Polluting emissions from car and truck traffic claim 440 lives in Toronto alone each year.

Although cyclists are over-represented in road fatalities, the most common victims of road accidents are drivers and their passengers, comprising three quarters of all deaths. Motor vehicle occupants also count heavily among the 20,000 Canadians wounded so seriously by motor vehicles each year that they require hospital care, often for long terms. So routine are serious traffic accidents that we more often hear about them as obstacles in the morning traffic report than in news headlines. Cars aren't deadly just because of collisions.
Polluting emissions from car and truck traffic claim 440 lives in Toronto alone each year, according to the city's public health authority. Climate change, which is caused in significant part by transportation emissions, will claim more lives still. Over 35 percent of Toronto's greenhouse gas (GHG) emissions are from motor vehicles. The tragedy of these numbers is not that we accept them so willingly, but that we accept them despite the obvious alternatives.
First, buses and streetcars are many times safer than cars, while emitting a fraction of the air and climate poisons. A 30 percent reduction in traffic emissions would save 190 lives in Toronto each year and result in $900 million in health benefits, according to Toronto Public Health. Mass transit can be improved quickly with better and more frequent bus service.
Second, bicycles produce zero climate and air pollutants — while posing minimal risks to other road users. Cycling fatalities can be reduced. In certain European countries where bikes have been given dedicated space, cyclists (despite shunning helmets) are much safer.
"Good fences make good neighbours" wrote the poet Robert Frost. Painted lines for bikes make good relations on our streets.
Yes, cyclists must obey the rules of the road, although this doesn't help cyclists injured by motorists in so-called "doorings" that are all too common. When I cycle, I fairly diligently obey every rule of the road but sometimes marvel at the irony of it all: complying with the rules of a society that has already carelessly passed through urgent warning signs of climate change and unnecessarily wasted so many innocent lives.
Third, cars are transportation products, not necessities. Other personal transportation products would make our cities safer and healthier. Power and speed, along with polluting emissions, are car design features, and consequences, that kill.
We may be able to justify the use of a car to carry groceries, take kids to soccer practice, or pick-up grandparents but do milk and eggs really need to leave the mall in a machine capable of achieving 0-60kmph in 6 seconds? Low cost, low emission, low speed vehicles, similar to the electric ZENN car, provide another logical alternative, especially since city traffic doesn't average even 40kmph anyway.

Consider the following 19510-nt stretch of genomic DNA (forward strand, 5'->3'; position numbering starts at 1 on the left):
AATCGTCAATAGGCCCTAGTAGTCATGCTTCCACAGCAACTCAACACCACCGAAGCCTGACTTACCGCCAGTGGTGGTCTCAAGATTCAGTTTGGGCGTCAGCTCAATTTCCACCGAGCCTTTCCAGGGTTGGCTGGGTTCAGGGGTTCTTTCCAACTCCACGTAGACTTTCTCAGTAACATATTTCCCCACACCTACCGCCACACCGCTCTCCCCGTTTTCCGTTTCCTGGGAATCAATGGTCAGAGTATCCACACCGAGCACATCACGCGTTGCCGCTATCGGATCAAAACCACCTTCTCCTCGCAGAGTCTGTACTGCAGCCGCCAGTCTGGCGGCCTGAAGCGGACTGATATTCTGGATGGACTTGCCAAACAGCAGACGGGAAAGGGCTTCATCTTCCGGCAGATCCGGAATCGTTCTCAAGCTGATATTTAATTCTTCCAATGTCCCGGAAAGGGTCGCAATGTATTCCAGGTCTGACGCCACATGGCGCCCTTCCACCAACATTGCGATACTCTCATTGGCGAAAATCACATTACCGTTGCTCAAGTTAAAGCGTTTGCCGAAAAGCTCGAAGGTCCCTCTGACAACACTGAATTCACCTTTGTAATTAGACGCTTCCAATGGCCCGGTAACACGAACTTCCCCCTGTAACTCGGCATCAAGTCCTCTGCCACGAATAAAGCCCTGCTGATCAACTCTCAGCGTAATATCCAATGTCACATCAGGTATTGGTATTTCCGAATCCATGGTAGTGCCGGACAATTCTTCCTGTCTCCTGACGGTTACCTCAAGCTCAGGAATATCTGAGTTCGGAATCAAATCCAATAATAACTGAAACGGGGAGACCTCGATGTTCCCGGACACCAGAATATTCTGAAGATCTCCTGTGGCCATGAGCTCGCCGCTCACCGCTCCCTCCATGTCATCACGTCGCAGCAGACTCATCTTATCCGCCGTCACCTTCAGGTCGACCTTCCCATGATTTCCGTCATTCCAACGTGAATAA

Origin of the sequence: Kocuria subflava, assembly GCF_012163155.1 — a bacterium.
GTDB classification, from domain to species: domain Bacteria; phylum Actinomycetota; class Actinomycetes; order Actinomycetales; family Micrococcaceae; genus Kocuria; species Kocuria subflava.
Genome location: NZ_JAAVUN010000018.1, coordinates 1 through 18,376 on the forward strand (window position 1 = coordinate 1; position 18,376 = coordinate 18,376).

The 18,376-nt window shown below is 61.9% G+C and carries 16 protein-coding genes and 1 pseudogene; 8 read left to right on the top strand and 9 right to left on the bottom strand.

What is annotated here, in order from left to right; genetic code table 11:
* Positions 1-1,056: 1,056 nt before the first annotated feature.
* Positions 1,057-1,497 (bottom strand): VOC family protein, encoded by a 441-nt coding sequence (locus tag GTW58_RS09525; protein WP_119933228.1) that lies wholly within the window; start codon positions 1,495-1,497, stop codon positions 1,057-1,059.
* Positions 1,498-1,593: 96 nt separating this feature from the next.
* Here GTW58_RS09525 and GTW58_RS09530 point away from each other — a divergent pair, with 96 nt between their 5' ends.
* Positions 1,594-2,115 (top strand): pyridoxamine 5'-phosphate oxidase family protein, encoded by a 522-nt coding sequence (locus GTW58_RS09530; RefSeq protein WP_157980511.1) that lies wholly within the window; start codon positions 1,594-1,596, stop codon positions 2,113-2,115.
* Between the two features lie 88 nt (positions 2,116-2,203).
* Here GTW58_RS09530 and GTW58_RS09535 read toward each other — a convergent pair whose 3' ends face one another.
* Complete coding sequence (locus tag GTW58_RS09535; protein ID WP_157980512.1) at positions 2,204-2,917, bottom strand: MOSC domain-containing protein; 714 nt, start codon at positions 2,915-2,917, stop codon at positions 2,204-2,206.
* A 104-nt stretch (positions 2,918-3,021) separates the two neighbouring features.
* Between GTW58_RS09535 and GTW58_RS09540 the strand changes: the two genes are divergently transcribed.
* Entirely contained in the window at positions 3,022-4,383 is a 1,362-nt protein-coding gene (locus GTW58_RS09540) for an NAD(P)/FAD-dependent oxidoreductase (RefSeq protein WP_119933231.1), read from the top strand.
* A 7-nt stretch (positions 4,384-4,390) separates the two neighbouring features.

Finally, when our roads are safer and more hospitable places, people will walk more. The car may be part of our culture but this is no reason to stand in the way of safer and more efficient options. The facts support a war on traffic deaths and injuries, traffic pollution, and vehicle GHG emissions that have made us all — motorists, passengers, cyclists, and pedestrians — victims.

Albert Koehl is a lawyer with Ecojustice (formerly Sierra Legal), a Canadian environmental law organization. In November 2007, Ecojustice and KAIROS: Canadian Ecumenical Justice Initiatives, a church-based social justice organization, demanded that Canada's Auditor General investigate the government's oil and gas subsidies and the cuts to programs for poor households.

Thursday, October 22, 2009

Fall Bliss #1

Bickford Park just north of Harbord

David Byrne - Bicycle Diaries (New Book)

In Toronto:
DAVID BYRNE with Jack Layton, Ken Greenberg and Yvonne Bambrick at IFOA, Fleck Dance Theatre (207 Queens Quay)Saturday (October 24).

Article in NOW Magazine

SPIN by Evelyn Parry


Written and performed by Evalyn Parry
With Anna Friz and Brad Hart | Directed by Ruth Madoc Jones

Starring: The BICYCLE
As muse, musical instrument, and instrument of social change. A Two Wheeled Evening of Entertainment, Featuring: Music, Spoken Word and Theatre. 

The Safety Bicycle: Amplified!
Using modern effects Pedals and contact Microphones, the players manipulate the acoustic sounds of the Bicycle to make Music

The 1890’s: The Golden Age of the Bicycle! 
Exposing the Bicycle as a Dangerous Agent of Women’s Emancipation | Ballads of High Adventure! Theft, Heartbreak, Bicycle-Auto Collision and the Urban Rider.

OCTOBER 25th, 8 pm at Buddies in Bad Times Theatre (12 Alexander St.)
as part of the HYSTERIA Festival | Tickets $10 in advance call by telephone